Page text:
The oil trading market is one of the most liquid and volatile in the global financial markets as the commodity accounts for more than 30% of the world’s energy usage. Strong demand for the commodity to power various operations often triggers wild swings that traders look to profit from. Therefore, oil is one of the most traded items, given the opportunities to profit that always crop.
Oil trading is simply the act of buying and selling the various types of oil instruments to squeeze profits as prices oscillate. The finite nature of ‘black gold’ explains the wild fluctuations that come into play daily, attributed to changes in supply and demand forces. Heightened volatility and liquidity also make it a preferred commodity of trade for most traders.
How is oil traded?
Oil in the global financial markets is traded through various financial instruments offered by brokers. The instruments include:
- Oil companies shares
- Contracts for Difference
- Exchange-Traded Funds
Oil companies shares
In the oil markets, traders can buy shares of oil companies that they feel have solid fundamentals and are well-positioned to appreciate. By purchasing the shares, traders essentially bet that prices will increase. Brokers offer shares of various companies, and some engaged in the exploration process while others in the mining and distribution business.
In this case, traders must open an account with a broker; deposit some money to buy shares of oil companies.
Contract for difference
The contract for difference allows oil traders to enter contracts with brokers in a bid to exchange the difference in price from when one enters a trade to when they exit. With CFDs, leverage is usually given, allowing traders to enter long and short positions conversely betting on whether oil prices will increase or decrease.
On the other hand, exchange-traded funds are financial instruments that allow oil traders to gain exposure to a broader oil company pool. Instead of investing in a single company’s shares, an oil ETF consists of a collection of oil companies that track an underlying index.
On the other hand, Oil Futures allow oil traders to exchange an agreed amount of oil at a set price in the future. Such oil securities are traded in exchanges and designed to reflect the demand for various oil products. With futures, oil traders get to bet on oil prices rising or falling.
Oil options are similar to oil futures. However, with oil futures, there is no obligation to buying or selling as initially agreed. The oil instruments offer traders a right to buy or sell an amount of oil upon the contract’s expiry.
The type of oil instrument that traders chose depends on several things, key among them being:
- Margin requirements
- Contract expiry dates
- Management costs
- Security costs
- Physical delivery of assets
Trading the oil markets for a profit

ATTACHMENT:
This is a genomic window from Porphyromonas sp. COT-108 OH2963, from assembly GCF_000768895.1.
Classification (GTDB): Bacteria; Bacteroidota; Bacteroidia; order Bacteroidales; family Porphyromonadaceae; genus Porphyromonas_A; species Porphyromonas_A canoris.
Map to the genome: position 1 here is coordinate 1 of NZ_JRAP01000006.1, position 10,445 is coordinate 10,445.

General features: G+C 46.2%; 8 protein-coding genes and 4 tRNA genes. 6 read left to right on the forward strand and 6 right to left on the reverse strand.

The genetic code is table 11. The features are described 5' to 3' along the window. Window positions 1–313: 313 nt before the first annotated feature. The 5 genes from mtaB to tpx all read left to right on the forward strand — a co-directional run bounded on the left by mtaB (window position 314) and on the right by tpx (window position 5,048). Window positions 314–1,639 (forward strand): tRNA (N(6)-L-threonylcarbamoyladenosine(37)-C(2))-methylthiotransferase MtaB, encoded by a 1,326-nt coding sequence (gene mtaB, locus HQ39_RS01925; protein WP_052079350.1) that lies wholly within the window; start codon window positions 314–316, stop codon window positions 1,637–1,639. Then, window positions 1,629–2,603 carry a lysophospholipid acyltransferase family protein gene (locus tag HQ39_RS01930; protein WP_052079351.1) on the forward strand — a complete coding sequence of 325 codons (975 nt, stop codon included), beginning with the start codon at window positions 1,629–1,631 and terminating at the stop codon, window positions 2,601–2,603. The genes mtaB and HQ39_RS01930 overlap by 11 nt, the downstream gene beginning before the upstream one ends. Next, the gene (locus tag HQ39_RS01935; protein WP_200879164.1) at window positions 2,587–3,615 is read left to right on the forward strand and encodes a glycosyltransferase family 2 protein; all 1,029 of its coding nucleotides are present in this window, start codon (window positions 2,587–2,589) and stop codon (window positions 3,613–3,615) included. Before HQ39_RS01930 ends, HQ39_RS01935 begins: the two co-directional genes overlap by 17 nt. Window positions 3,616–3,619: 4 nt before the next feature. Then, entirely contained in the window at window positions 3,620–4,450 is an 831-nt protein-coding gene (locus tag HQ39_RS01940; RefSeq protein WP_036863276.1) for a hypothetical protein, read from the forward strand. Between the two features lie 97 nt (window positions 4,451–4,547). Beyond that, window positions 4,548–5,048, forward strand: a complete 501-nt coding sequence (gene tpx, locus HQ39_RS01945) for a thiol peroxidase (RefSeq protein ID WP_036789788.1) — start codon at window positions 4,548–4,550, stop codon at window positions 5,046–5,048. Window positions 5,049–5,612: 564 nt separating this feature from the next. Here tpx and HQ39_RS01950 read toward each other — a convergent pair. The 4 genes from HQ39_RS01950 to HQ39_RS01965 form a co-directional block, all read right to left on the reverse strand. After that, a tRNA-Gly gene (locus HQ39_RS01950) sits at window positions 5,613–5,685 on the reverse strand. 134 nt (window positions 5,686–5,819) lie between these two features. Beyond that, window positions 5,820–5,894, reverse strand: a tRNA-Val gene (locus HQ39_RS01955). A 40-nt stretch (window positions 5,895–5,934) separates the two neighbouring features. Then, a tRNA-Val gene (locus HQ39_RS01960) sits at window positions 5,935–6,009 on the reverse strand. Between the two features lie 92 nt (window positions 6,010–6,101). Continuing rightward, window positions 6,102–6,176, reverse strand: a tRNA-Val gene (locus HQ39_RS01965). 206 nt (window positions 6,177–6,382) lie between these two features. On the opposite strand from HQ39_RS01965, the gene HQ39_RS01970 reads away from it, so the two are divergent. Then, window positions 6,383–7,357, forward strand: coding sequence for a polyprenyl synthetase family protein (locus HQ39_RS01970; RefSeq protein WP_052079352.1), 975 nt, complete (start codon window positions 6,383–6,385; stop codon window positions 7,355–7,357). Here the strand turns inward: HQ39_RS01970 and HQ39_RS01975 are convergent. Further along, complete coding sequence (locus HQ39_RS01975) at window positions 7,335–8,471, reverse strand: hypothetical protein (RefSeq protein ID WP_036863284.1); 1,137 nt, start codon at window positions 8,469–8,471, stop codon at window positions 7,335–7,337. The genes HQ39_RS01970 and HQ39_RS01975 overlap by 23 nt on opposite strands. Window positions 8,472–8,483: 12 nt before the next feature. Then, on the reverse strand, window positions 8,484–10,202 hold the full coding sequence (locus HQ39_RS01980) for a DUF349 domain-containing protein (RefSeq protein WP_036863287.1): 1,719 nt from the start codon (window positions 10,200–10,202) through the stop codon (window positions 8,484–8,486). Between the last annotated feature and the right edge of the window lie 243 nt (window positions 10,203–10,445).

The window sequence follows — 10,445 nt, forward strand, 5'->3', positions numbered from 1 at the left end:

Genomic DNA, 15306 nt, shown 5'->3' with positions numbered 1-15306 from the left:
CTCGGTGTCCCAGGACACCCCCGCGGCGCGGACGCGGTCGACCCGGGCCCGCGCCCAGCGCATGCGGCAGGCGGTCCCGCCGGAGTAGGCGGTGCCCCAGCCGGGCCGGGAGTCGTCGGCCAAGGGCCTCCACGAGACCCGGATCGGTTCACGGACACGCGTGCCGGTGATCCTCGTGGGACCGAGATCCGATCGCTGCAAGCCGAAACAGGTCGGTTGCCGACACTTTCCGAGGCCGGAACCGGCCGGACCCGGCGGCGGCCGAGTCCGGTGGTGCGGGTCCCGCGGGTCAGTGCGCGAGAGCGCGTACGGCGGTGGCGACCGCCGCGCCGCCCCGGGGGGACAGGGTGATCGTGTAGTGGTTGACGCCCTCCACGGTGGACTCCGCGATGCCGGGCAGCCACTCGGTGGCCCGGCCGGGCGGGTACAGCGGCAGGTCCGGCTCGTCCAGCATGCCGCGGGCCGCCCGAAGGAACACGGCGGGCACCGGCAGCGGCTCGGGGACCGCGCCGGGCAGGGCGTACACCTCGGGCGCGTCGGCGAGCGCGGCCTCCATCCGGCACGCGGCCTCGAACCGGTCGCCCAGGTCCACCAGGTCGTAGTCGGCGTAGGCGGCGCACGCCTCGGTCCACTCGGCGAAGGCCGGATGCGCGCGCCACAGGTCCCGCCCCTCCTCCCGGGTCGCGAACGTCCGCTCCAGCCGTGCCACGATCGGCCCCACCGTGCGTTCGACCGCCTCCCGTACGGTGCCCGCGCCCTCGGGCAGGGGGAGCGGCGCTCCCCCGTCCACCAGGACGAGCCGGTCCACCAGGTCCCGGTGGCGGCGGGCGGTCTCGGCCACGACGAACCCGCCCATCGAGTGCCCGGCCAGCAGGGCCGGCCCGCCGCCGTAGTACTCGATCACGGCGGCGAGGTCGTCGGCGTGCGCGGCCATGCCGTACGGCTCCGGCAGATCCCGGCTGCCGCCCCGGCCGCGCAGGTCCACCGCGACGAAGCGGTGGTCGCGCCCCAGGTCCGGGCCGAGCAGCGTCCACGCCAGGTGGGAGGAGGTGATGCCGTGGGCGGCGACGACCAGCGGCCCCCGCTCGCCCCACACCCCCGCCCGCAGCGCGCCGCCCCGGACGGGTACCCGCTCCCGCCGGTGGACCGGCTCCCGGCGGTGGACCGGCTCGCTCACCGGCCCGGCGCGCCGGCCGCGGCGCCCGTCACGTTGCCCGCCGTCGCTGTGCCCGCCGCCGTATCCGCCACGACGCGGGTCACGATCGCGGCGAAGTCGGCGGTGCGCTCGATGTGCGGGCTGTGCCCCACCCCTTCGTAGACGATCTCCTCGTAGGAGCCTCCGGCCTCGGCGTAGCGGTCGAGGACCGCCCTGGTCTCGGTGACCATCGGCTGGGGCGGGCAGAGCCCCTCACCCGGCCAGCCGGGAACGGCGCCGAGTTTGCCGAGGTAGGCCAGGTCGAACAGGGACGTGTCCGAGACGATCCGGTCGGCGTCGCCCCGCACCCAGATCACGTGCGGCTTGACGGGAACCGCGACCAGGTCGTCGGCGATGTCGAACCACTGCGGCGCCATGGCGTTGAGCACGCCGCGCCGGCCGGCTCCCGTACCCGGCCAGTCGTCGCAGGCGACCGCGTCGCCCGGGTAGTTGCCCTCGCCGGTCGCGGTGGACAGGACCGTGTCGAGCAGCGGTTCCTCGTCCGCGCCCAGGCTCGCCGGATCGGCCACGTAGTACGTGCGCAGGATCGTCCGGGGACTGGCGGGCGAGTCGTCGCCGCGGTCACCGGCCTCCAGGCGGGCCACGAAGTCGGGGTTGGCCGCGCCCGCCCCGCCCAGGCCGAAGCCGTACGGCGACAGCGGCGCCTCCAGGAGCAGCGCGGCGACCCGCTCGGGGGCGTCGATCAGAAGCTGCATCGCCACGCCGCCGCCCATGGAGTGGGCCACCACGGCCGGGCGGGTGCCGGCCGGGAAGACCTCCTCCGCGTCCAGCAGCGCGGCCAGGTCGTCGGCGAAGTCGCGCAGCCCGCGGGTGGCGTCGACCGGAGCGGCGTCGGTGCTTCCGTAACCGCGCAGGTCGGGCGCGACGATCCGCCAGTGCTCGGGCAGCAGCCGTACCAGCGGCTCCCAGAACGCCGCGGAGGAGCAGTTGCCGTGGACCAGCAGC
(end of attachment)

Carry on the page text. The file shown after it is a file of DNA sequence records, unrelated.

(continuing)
Oil is no different from other securities traded in the global financial market. Forces of supply and demand influence trader’s sentiments, conversely influencing the various oil instruments’ prices. Likewise, would-be traders should be ready to carry in-depth analysis to profit from trading the various oil instruments.
The two types of analysis carried out are:
- Technical analysis
- Fundamental analysis
Technical analysis entails leveraging various analysis tools to understand price charts and analyze historical price patterns. In this case, traders analyze past price action activity to predict how prices are likely to move in the future.
Some of the analysis tools used include moving averages, relative strength index, and Fibonacci expansion. Knowledge of various price patterns is also crucial as it provides insights into how the price is likely to behave going forward.
To profit in the oil markets, one must analyze various developments and their potential impact on trader’s sentiments and oil prices in the process. In this case, a study of factors that influence supply, such as production and political stability in oil-producing countries, is necessary. Besides, one must have a firm grasp of prevailing demand levels as many times influence oil prices.
Fundamental analysis is all about analyzing oil news concerning production and consumption.
Making a profit in oil trading
While oil trading offers excellent trading opportunities given the elevated liquidity and volatility, traders must grasp some basic requirements to profit from the business.
Understand What Moves Oil Prices
Many factors influence oil prices by influencing the forces of supply and demand. As an oil trader, it is important to understand these factors and their potential impact clearly. For instance, over-production amid declining demand often results in a decline in prices. Likewise, whenever there is under production amid increasing demand, prices tend to edge higher.
Political instability in some of the major oil-producing countries triggers an increase in prices due to its negative impact on production.
Similarly, a convergence of positive elements many at times increases in oil price while a convergence of negative elements triggers downtrends in the oil markets.
Trading psychology is also vital for trading the oil markets. The fact that oil trading pools millions of traders worldwide, traders should be able to study crowd psychology to understand how they are likely to trade.
Understanding how oil traders would react to various developments in the oil markets and price actions makes it easy to understand how the price is likely to trend.
Focus on the long term trend
Like any other security in the financial market, oil prices fluctuate while moving in a given direction. In this case, traders should focus on the long-term trend to take advantage of the trading opportunities that come into play.
By focusing on the long-term trend, a trader can avoid the impact of short-term swings. Investing for the long haul is a sure way of generating profits in the oil markets.